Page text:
• Garmin sync from GC to 3rd party sites? Or something else?

      If there’s one thing on Garmin that I’ve had work perfectly every time ever – it’s sync from GC to 3rd parties. If you’re talking from device to Garmin Connect, then that’s a different question of understanding where the failure could occur. What probably helps most new devices is that they also have WiFi, so that means the uploads get there super quick and via potentially multiple paths (WiFi, Bluetooth Smart/Bluetooth, and USB).

    • Komeil

      For the said period my Fenix 5X has not been able to sync data with Connect wether through Wifi, BL to phone, or USB to Express. All other functions work independently but crash when syncing. Anything like Alarm in the watch can be set, but set it through GC and the app crashes.
      I’ve deal with hardware/software issues for a living long enough to know this issue is not my setup, my device, or my account. It’s broken back end at Garmin. The many threads on the G forum also suggest it’s widespread but no action from Garmin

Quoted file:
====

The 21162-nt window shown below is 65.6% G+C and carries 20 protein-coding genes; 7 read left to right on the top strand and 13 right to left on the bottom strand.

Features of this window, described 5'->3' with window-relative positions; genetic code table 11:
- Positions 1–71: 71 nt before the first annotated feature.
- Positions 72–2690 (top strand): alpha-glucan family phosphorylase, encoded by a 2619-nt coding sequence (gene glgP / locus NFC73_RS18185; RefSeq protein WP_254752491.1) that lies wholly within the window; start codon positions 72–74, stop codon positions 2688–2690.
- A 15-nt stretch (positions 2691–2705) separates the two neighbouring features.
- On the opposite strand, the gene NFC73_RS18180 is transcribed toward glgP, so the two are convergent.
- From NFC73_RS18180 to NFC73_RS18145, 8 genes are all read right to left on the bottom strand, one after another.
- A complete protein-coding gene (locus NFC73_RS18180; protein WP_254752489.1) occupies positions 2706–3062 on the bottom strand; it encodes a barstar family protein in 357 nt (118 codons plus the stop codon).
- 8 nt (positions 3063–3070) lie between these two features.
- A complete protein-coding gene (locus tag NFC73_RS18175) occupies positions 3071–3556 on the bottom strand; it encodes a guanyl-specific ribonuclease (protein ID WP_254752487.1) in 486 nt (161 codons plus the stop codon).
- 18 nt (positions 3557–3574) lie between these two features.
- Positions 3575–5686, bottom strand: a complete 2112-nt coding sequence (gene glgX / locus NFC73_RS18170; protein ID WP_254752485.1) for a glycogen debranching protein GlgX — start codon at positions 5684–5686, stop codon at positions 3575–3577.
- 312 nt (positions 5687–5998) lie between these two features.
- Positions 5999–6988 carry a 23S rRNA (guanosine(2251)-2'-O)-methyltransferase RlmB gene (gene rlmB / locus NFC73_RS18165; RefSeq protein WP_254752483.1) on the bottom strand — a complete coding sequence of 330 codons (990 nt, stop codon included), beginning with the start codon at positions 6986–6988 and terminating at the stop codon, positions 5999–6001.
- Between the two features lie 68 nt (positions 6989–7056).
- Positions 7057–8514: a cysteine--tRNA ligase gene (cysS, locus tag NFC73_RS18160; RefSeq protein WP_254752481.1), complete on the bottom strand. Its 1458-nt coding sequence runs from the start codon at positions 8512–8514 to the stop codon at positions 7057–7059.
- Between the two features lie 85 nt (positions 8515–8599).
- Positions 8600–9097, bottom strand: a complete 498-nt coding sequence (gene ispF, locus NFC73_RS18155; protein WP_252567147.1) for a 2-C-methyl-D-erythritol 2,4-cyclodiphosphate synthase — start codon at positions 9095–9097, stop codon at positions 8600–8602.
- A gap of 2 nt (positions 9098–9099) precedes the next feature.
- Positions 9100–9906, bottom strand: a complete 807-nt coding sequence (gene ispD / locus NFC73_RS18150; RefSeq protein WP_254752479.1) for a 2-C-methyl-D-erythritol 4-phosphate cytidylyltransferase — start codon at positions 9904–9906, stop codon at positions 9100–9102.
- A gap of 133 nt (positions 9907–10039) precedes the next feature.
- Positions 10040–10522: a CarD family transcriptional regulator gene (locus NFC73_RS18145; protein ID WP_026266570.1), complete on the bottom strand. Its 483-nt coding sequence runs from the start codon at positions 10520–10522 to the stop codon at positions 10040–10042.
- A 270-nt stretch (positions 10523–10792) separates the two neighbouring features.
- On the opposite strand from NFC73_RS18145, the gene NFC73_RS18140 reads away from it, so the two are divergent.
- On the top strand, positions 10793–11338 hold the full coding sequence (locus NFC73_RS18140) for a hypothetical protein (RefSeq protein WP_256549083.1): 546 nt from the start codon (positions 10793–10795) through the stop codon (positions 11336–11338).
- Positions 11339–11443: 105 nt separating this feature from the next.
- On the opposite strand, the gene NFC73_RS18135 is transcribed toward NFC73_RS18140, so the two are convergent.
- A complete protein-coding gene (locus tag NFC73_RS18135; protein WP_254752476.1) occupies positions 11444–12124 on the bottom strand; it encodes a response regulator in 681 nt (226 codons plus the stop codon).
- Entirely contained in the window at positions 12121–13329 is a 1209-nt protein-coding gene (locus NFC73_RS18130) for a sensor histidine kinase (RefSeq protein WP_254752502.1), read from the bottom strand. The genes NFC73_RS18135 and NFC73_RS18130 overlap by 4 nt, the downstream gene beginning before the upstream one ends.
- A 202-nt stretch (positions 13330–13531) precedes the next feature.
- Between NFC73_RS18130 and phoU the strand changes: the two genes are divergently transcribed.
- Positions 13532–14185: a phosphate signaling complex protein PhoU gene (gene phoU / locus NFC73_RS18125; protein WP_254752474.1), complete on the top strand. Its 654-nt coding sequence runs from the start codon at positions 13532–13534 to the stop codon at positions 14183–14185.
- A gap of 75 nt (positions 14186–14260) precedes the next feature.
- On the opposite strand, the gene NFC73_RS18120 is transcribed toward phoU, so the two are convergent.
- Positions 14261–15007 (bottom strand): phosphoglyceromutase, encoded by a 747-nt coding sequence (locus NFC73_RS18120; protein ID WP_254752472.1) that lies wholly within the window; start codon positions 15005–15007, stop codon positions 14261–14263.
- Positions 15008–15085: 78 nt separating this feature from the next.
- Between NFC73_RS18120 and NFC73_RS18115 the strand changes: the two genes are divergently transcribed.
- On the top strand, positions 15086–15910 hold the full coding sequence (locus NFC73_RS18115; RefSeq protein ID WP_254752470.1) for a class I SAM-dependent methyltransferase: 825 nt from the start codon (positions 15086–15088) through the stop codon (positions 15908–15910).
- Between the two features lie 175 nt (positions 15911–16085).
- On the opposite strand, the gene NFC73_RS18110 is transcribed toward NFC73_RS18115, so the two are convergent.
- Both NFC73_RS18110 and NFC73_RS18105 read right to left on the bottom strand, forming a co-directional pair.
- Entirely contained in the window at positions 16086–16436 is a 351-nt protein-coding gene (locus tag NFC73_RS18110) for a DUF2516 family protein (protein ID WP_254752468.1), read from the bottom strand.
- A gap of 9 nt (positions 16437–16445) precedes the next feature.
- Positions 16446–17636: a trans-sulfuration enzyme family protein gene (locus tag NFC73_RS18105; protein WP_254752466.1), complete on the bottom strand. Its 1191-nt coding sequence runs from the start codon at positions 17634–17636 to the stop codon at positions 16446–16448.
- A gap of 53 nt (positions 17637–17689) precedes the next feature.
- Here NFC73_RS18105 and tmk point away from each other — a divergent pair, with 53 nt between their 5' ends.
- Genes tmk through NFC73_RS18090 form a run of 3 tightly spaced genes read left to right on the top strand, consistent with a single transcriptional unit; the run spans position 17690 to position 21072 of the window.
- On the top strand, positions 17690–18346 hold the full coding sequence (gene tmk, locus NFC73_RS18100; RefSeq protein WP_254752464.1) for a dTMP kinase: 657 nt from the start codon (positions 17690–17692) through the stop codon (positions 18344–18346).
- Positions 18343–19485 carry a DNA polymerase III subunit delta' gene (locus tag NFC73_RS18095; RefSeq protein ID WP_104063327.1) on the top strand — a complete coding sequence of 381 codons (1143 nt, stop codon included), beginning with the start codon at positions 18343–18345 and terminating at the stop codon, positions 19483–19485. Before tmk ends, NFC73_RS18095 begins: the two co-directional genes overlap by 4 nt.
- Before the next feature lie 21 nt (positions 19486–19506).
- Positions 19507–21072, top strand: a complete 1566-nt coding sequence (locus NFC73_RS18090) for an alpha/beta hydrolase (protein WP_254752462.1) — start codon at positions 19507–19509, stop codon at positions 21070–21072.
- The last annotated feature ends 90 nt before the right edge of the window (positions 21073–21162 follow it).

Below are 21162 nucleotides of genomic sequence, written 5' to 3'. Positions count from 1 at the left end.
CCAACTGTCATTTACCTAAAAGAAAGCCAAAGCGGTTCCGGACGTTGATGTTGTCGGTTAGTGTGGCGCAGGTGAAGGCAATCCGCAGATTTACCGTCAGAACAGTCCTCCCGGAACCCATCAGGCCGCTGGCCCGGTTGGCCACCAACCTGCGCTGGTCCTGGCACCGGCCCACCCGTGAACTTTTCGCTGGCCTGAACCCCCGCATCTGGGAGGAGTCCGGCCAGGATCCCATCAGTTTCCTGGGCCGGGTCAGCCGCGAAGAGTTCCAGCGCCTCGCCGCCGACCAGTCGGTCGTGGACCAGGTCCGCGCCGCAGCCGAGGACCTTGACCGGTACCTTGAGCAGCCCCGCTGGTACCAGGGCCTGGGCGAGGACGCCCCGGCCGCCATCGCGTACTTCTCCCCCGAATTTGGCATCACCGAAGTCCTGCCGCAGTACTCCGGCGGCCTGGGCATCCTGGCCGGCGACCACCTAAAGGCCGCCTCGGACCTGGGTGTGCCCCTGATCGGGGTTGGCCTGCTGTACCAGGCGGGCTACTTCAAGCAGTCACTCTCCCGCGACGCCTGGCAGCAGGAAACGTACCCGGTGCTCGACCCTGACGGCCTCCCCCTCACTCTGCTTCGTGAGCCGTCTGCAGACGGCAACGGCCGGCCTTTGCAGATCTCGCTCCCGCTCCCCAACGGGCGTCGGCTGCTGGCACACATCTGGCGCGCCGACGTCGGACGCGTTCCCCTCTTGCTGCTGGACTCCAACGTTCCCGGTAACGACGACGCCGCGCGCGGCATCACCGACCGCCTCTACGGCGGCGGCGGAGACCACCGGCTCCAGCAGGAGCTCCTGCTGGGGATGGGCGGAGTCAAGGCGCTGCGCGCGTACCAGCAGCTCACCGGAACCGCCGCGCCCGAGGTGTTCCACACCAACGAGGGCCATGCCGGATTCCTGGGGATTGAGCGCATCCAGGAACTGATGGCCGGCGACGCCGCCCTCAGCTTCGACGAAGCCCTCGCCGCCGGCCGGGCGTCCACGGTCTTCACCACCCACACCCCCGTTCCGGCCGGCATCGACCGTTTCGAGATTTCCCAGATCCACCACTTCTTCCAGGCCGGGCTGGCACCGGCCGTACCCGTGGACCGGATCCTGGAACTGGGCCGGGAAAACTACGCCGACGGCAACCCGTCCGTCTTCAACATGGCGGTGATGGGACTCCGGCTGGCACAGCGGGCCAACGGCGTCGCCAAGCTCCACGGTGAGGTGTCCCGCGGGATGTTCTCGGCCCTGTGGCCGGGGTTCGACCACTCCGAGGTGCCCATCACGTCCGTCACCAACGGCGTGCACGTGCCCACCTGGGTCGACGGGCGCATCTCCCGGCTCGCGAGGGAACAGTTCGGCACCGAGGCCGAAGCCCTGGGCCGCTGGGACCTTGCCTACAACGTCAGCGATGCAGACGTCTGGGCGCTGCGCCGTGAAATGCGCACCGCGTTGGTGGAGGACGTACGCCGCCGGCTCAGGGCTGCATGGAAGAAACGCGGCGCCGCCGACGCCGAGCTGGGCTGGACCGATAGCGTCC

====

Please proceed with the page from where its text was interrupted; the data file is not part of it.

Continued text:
• What did Garmin Support say?

    • Komeil

      So far they’ve been running circles with ridiculous gold such as asking me wether I’ve tried plugging in my device with USB in response to video I sent them of plugging the device in and failed sync. After my own troubleshooting ranging from simple restarts to clearing cache and memory, reinstall of software everywhere, removing and reconnecting devices, and even a new account they still haven’t got anywhere. They got me testing on different networks, different computer OSs, and different phones. A user shouldn’t really be expected to have all these available or need them to get a device working.

    • Huh, weird. Yeah, that’s definitely odd. I’d ask them to simply escalate your ticket. It sounds like you’ve done most of the legwork. There’s definitely not something systemwide going on (otherwise, we’d hear of it).

      Instead, it sounds like either something specific to that device (perhaps a serial number), the networks, or the user. Though, in this case it sounds like the only constant is the specific device.

  11. Andrew Weyl